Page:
Since then we have had some massive rainstorms as well as the wettest winter in hx this last year. No problems with storm water on my property thanks to do requirements that I didn't like paying for at the time. This meant that runoff from my property didn't flood my neighbors down the hill. If my county had been politically controlled by the builders/developers as it had in the past, I would have avoided that cost and my neighbor would have had his business flooded.

Those are the types of codes and regulations that are not popular on the part of builders and developers. It is in that area that Houston has generally failed over years. Back when those flood control reservoirs that are now at risk were built, they were way outside of the city. Development has been allowed to surround them, creating huge areas of hard surface without the infrastructure to control the runoff.

So is that a free market or government failure?
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Old 08-30-2017, 10:59 PM   #246
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I'm sure it would increase everyone's confidence in the science if climate scientists weren't continually caught fiddling with the data to make it point to a desired conclusion.
Elegantly put, but we would not want to deprive the "experts" of a book or movie deal. The ego of man is at work in many dimensions here, not the least of which is the tendency to believe we are more relevant than we really are. A single asteroid strike or volcanic eruption could easily change our environment and perspective, and it wouldn't need the time of an industrial revolution to do it. I agree that consciousness and responsibility need to evolve, but the earth (as a dynamic living thing) may not be invested in it.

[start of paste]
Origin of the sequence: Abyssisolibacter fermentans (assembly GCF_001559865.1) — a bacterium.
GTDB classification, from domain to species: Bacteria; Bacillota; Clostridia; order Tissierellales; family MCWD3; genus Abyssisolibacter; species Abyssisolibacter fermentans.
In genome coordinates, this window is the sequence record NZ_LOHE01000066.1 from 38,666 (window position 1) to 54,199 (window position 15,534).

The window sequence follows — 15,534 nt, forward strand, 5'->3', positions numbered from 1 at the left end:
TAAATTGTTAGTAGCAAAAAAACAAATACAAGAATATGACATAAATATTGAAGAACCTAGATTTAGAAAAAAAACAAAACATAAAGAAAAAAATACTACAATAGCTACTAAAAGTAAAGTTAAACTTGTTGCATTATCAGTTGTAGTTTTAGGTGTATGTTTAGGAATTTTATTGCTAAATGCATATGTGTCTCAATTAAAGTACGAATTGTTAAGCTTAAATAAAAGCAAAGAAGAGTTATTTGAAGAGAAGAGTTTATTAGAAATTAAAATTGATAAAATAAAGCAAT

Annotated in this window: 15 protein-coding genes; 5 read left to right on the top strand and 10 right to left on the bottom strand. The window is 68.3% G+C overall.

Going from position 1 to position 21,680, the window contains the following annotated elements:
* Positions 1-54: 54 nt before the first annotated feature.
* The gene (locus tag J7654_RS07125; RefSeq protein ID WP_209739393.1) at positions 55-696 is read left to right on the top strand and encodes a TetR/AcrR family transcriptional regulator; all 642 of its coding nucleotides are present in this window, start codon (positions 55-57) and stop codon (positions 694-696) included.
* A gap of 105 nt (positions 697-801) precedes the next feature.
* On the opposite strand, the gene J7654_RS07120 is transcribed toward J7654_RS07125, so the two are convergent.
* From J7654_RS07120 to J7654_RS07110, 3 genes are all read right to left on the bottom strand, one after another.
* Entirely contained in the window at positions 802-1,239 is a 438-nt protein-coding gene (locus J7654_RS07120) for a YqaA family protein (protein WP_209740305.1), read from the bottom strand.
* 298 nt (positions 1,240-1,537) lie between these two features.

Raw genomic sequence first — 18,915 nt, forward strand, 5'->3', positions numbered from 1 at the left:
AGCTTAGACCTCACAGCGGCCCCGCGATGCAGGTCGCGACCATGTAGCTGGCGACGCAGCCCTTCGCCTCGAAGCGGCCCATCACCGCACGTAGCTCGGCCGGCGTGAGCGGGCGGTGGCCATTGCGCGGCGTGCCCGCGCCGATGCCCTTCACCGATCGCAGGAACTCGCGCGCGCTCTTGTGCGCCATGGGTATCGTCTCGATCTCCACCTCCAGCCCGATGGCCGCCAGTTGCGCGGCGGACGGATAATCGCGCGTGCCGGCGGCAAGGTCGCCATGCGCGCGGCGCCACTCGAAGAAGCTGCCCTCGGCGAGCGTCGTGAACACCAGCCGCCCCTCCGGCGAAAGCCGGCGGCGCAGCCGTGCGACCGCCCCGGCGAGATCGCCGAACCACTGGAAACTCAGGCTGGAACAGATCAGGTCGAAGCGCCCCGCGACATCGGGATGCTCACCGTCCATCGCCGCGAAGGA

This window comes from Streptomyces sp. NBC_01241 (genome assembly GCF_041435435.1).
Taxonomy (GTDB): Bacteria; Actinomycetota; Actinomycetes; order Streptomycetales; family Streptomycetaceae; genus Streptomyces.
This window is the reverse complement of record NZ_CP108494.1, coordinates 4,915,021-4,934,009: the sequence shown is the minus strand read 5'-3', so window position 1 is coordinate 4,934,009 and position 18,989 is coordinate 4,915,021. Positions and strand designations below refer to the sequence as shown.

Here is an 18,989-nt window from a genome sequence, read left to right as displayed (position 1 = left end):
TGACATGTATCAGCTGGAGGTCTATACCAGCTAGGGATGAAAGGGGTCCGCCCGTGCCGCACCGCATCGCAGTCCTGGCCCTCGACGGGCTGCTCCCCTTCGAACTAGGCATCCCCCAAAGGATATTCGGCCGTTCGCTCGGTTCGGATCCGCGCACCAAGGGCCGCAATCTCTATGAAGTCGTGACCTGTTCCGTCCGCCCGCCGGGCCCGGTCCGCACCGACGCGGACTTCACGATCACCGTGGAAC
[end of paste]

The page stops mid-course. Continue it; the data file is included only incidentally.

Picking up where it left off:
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Old 08-30-2017, 11:35 PM   #247
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Art

I was reading what you wrote above and when I reached "Human race is at a turning point. Either we own up to the need for us to "inventively" work alongside [in coincidence with] Earth's inherent nature conditions for maintaining life-giving eco-systemic properties or else we will likely perish."

I looked back to see where you are and when I read San Fransico it all made sense.
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Old 08-31-2017, 05:30 AM   #248
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Geeze,

With all this global warming and the oceans rising perhaps we won't go aground.
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Old 08-31-2017, 06:16 AM   #249
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Geeze,

With all this global warming and the oceans rising perhaps we won't go aground.
Didn't even work for Noah. Genesis 8:4.
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Old 08-31-2017, 07:07 AM   #250
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Those fond of impenetrable language, especially from Government, might enjoy "Utopia". Try www.abc.com.au and search for it. It`s satire from the mythical "Nation Building Authority", which well knows all Govt wants is an amazing project to announce (an "announceable") in terms as devoid of meaning as possible, knowing that actually building anything would be deemed failure.

"Yes, Minister!"

And eventually "Yes, Prime Minister!"



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Old 08-31-2017, 07:10 AM   #251
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The point I was trying to make, poorly I might add, is that free market does not present an answer to all of the problems of society, and often it is the problem.